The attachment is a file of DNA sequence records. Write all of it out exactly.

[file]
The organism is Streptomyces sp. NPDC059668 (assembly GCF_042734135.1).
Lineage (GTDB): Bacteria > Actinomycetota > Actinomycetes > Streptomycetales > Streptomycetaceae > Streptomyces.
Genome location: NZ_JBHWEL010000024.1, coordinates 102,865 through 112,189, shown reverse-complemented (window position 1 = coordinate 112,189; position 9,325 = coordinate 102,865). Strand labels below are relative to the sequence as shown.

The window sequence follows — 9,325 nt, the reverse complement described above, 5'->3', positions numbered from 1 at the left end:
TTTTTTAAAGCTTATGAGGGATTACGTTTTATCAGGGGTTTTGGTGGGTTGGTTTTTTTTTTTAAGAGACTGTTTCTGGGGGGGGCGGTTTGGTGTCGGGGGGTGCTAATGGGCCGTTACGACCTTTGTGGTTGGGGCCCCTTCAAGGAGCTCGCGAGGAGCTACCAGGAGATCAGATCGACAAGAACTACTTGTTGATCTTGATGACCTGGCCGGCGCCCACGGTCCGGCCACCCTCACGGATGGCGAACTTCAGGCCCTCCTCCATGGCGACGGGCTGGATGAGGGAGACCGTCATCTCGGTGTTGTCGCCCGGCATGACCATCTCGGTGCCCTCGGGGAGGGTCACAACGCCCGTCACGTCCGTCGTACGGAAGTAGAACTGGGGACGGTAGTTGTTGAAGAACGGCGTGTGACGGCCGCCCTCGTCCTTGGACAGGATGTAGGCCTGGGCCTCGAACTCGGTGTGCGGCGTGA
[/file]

The organism is Streptomyces sp. NPDC059668 (assembly GCF_042734135.1).
Lineage (GTDB): Bacteria > Actinomycetota > Actinomycetes > Streptomycetales > Streptomycetaceae > Streptomyces.
Genome location: NZ_JBHWEL010000024.1, coordinates 102,865 through 112,189, shown reverse-complemented (window position 1 = coordinate 112,189; position 9,325 = coordinate 102,865). Strand labels below are relative to the sequence as shown.

The window sequence follows — 9,325 nt, the reverse complement described above, 5'->3', positions numbered from 1 at the left end:
TTTTTTAAAGCTTATGAGGGATTACGTTTTATCAGGGGTTTTGGTGGGTTGGTTTTTTTTTTTAAGAGACTGTTTCTGGGGGGGGCGGTTTGGTGTCGGGGGGTGCTAATGGGCCGTTACGACCTTTGTGGTTGGGGCCCCTTCAAGGAGCTCGCGAGGAGCTACCAGGAGATCAGATCGACAAGAACTACTTGTTGATCTTGATGACCTGGCCGGCGCCCACGGTCCGGCCACCCTCACGGATGGCGAACTTCAGGCCCTCCTCCATGGCGACGGGCTGGATGAGGGAGACCGTCATCTCGGTGTTGTCGCCCGGCATGACCATCTCGGTGCCCTCGGGGAGGGTCACAACGCCCGTCACGTCCGTCGTACGGAAGTAGAACTGGGGACGGTAGTTGTTGAAGAACGGCGTGTGACGGCCGCCCTCGTCCTTGGACAGGATGTAGGCCTGGGCCTCGAACTCGGTGTGCGGCGTGA